things to do on big island

Snorkeling at Mauna Lani Black Sands Beach

black sands beach

OK, totally on purpose that I did not bring my cellphone to snorkeling at Black Sands Beach. Just do not feel comfortable leaving my phone on the beach, but I don’t know why. For starters, nobody can get into an iPhone unless they have my face or code. Then again, thieves don’t always think or they wouldn’t be thieves. What they see is a beach bag with stuff in it, so they might grab it on the outside hope it’s valuable.

However I have never heard of nor seen anybody swiping a beach bag from a towel on the beach. Also, bringing my phone would mean it might ring, and if it rang, I’d answer it, and if I answered it, I’d be talking about Sacramento real estate on the beach instead of enjoying the view.

The view at Black Sands Beach yesterday included the gorgeous Kohala mountains, rimmed by low lying bungalows at Mauna Lani, brilliant blue skies and choppy seas with whales breaching. Every couple of minutes, numerous whale blow holes gushed vertical waterfalls, followed by the tail slaps. I envisioned the whales doing a handstand on their pectoral fins. Look Ma!

I also learned a few things about snorkeling I did not know, especially since I am basically self taught from my trip to Vanuatu 5 years ago. Like how to clear water from my mask by letting water in, pressing the mask against my forehead and blowing really hard through my nose. My new friend Anita is an excellent snorkeler. That woman can do kayaks, SCUBA, paddle boarding as well as snorkel. She suggested we try out Black Sands Beach, which I would have never found at Mauna Lani if it wasn’t for her.

You probably won’t believe this, but I actually went 5 hours without my cellphone. On purpose. Just conversation, snorkeling at Black Sands Beach and watching the whales. It was a glorious afternoon.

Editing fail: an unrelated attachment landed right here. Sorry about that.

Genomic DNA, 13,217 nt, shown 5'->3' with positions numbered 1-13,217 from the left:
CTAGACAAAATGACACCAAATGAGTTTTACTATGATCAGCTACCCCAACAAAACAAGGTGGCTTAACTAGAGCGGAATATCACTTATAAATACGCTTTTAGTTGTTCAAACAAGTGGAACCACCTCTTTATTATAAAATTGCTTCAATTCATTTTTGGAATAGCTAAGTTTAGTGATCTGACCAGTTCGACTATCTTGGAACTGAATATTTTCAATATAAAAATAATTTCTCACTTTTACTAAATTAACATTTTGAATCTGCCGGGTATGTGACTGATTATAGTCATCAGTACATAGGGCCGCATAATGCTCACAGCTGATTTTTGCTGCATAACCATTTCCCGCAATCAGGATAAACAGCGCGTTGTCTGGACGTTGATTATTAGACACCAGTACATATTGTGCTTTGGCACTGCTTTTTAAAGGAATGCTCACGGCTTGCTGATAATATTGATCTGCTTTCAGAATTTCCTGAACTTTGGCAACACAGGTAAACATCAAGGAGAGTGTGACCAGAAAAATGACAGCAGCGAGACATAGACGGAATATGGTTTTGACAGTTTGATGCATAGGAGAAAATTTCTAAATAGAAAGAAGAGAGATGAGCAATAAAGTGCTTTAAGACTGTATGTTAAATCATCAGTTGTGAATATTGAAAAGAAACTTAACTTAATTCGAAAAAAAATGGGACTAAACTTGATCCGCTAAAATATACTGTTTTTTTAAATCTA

black sands beach

Really enjoyed the ride home to Kona, too. Look at those gleaming cones over the road sign, and the clouds are beautiful. They could be a type of altocumulus. I’m just beginning to study clouds. Aloha!

Elizabeth Weintraub

The Southernmost Winery in America Will Amaze You

southernmost winery in America

Who knew the southernmost winery in America is located on Hawai’i Island, a/k/a Big Island? I didn’t even realize they could even make wine in Hawaii. But when you stop to consider what makes good wine, things such as elevation and coolness and rich soil, coupled with ocean air, it’s not so surprising.

This was part of our Fissure 8 Tours all-day adventure, which ended at the Volcano Winery in Volcano. The artist Keeth, who painted my coveted orchid, used to live in Volcano before he moved back to the Mainland. There are lots of artists and creative types in Volcano.

southernmost winery in America

This was our host for the wine tasting, talking to the photographer who used to work for National Geographic. Volcano Winery works with a lot of tour companies, I guess, but in particular with Kapokohine Tours. You can tell by the type of food they serve. It is the same as the lunch we had while riding ATVs on Big Island.

southernmost winery in America

BBQ chicken and spareribs, corn (with parsley for some reason), cole slaw. At lunch we had sparkling wine or beer, pop and water. But for dinner at the southernmost winery in America, we could choose our wine.

southernmost winery in America

One of my favorites was the Volcano Blush, such a great summer wine, but it works all year round. I also really enjoyed the guava and grape selection. Pinot Noir was OK but I can get Pinot all day long out of Napa. A delightful dessert wine, although, it is so good you could probably drink it anytime, is the Macadamia Nut Honey wine, and at only $20 a bottle, it’s a bargain!